Coronavirus | February 28, 2024 | FREE
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Biomarkers may predict which medications are effective for patients hospitalized for COVID-19

Two studies looked at biomarkers that could be used to identify high-risk hospital patients who would likely benefit from medications for COVID-19, while another recent analysis provided reassuring data on the aftereffects of acute kidney injury during COVID-19 hospitalization.

Two recent studies offered data to target therapies for hospitalized patients with COVID-19, while another analyzed such patients' risks of lasting kidney damage.

The first study, published by Annals of Internal Medicine on Feb. 27, was a post hoc analysis of the ACTT-2 trial, which included 999 hospitalized COVID-19 patients from eight countries (85% in the U.S.) and focused on the effects of baricitinib by baseline risk profile. Patients were considered high risk based on low absolute lymphocyte count (ALC), high absolute neutrophil count (ANC), and low platelet count. All study patients received remdesivir plus either baricitinib or placebo. In the highest risk quartile of patients, baricitinib was associated with lower risk of 28-day mortality (hazard ratio [HR], 0.38 [95% CI, 0.16 to 0.86]; P=0.020) or progression to ventilation or death (HR, 0.57 [95% CI, 0.35 to 0.93]; P=0.024) and an improved recovery rate (HR, 1.53 [95% CI, 1.16 to 2.02]; P=0.002). At five days, patients who got baricitinib had significantly larger increases in ALC and decreases in ANC than those on placebo.

"Although respiratory status is used in major treatment guidelines to guide management, the findings presented here suggest that a biomarker-based approach utilizing simple parameters found in a bedside complete blood count provides complementary information on who might benefit from baricitinib treatment," said the study authors, who noted that their previous research showed the benefit of remdesivir in this same high-risk group. "Therefore, we hypothesize that parameters reflected in the profile, including levels of lymphocytes and neutrophils in the blood at baseline, capture a patient phenotype of responsiveness to treatment. This phenotype may comprise persons who are unable to effectively reduce viral burden or limit deleterious inflammation and who derive particular benefit from an antiviral or an immunomodulator," they wrote.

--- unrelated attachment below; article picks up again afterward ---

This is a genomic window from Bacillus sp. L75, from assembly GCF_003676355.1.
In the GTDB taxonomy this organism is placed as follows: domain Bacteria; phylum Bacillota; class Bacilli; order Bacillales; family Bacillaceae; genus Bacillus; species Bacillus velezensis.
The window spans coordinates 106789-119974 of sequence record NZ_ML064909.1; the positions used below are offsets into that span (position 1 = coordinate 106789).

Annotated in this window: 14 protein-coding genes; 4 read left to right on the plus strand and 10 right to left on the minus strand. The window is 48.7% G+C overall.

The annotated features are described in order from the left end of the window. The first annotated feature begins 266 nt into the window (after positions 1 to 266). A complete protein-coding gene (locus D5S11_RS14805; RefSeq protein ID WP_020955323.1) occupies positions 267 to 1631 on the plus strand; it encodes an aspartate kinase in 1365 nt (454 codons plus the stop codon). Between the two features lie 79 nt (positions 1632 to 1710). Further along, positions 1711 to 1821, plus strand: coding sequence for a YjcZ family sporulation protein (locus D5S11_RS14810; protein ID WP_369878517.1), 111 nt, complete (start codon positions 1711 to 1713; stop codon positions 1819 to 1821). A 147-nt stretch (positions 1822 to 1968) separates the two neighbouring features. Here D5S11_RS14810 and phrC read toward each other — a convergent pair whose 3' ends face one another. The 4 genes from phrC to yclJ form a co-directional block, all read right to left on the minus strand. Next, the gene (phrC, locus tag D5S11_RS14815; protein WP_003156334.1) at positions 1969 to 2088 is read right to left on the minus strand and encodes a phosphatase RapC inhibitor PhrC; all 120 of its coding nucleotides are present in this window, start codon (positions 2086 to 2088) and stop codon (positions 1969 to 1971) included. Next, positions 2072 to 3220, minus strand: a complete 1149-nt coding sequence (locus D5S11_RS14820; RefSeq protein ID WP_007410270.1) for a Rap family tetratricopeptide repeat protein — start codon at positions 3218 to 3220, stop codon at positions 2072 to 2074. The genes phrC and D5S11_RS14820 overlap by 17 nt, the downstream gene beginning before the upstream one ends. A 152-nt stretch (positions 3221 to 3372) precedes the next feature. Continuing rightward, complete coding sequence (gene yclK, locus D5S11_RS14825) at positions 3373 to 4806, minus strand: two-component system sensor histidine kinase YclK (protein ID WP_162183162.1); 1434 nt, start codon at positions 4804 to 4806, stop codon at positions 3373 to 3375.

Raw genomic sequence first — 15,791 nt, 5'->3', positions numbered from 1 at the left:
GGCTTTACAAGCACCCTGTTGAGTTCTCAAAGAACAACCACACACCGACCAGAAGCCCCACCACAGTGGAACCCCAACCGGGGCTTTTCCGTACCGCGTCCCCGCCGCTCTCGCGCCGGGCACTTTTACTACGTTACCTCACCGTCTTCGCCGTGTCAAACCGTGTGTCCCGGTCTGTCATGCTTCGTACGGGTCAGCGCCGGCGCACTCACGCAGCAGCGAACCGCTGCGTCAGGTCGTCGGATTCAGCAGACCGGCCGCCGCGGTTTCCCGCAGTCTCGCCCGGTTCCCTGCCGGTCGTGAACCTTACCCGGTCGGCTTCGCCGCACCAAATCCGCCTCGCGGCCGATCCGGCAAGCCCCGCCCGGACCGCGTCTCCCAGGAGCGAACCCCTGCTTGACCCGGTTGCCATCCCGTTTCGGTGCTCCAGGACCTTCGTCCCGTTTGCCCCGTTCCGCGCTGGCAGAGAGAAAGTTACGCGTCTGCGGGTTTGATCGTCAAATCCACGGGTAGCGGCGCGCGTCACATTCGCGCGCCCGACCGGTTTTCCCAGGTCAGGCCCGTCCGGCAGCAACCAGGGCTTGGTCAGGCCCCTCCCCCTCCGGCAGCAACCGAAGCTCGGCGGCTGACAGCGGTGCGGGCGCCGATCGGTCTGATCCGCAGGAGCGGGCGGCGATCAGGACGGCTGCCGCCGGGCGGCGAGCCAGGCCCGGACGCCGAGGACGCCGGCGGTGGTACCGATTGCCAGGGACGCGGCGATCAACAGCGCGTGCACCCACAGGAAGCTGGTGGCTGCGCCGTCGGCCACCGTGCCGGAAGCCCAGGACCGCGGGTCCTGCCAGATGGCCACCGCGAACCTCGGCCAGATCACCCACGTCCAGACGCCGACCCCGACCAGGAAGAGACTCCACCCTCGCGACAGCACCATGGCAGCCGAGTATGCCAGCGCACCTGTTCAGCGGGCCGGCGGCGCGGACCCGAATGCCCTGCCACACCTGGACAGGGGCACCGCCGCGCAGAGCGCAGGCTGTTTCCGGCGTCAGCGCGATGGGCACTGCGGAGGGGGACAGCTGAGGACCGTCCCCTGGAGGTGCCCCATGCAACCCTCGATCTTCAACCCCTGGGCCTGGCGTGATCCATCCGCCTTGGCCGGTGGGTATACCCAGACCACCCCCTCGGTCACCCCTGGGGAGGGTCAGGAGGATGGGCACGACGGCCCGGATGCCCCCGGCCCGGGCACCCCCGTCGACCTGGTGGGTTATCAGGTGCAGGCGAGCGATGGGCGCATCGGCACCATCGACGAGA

The second study, published by Clinical Infectious Diseases on Feb. 20, included 2,625 patients from around the world who were hospitalized for COVID-19 and were randomized to an antiviral therapy or placebo. This analysis looked at their 90-day mortality by markers including viral RNA on an upper respiratory swab, plasma antibodies, SARS-CoV-2 nucleocapsid antigen (viral Ag), and interleukin-6 (IL-6) levels. It found higher mortality with elevated viral Ag (adjusted HR, 2.07 [95% CI, 1.29 to 3.34] for ≥4500 ng/L vs. <200 ng/L), viral RNA (adjusted HRs, 2.42 [95% CI, 1.09 to 5.34] for <35,000 copies/mL and 2.84 [95% CI, 1.29 to 6.28] for ≥35,000 copies/mL, both compared to undetectable), and IL-6 (adjusted HR, 2.54 [95% CI, 1.74 to 3.70] for >5.8 ng/L). Need for respiratory support or noninvasive ventilation and renal impairment was also associated with mortality.

"Our findings support continued assessment of therapies that reduce plasma viral replication or target pathways of tissue injury to attempt to limit organ damage and related clinical outcomes," the study authors said. They noted, however, that the current absence of real-time assays for viral antigen, RNA, or IL-6 makes it hard to apply the findings in practice. An accompanying editorial highlighted that plasma viral antigen levels, need for respiratory support, and elevated IL-6 levels appeared to have an additive effect on risk, "which is a novel finding, with potential therapeutic consequences." The findings "strengthen the rationale for considering antiviral treatment in certain patients classified as severe coronavirus disease," the editorial added.

Finally, a study published by JAMA Internal Medicine on Feb. 26 compared the risk of lasting kidney damage in patients who developed acute kidney injury (AKI) while hospitalized with COVID-19 versus those who got AKI from the flu or another illness. Patients at one U.S. center were followed for a maximum of two years after discharge. The 987 patients with AKI from COVID-19 were slightly younger, with a higher baseline estimated glomerular filtration rate (eGFR), worse baseline comorbidity scores, higher markers of illness severity, and longer hospital stays than the 276 patients with influenza-associated AKI and 8,361 with AKI from other illnesses. The patients with COVID-19 and AKI had lower risk of the study's primary outcome, a composite of mortality and worsened kidney function, defined as an eGFR decline of at least 25% after discharge or kidney failure requiring dialysis (adjusted HR, 0.67 [95% CI, 0.59 to 0.75]), as well as significant reductions in each of the outcomes separately (adjusted HRs, 0.31 [95% CI, 0.24 to 0.39] and 0.78 [95% CI, 0.69 to 0.88], respectively). "Contrary to existing concerns, survivors of COVID-AKI appear to be a resilient population with overall better long-term survival and kidney outcomes compared with AKI associated with influenza or other illnesses," the study authors wrote.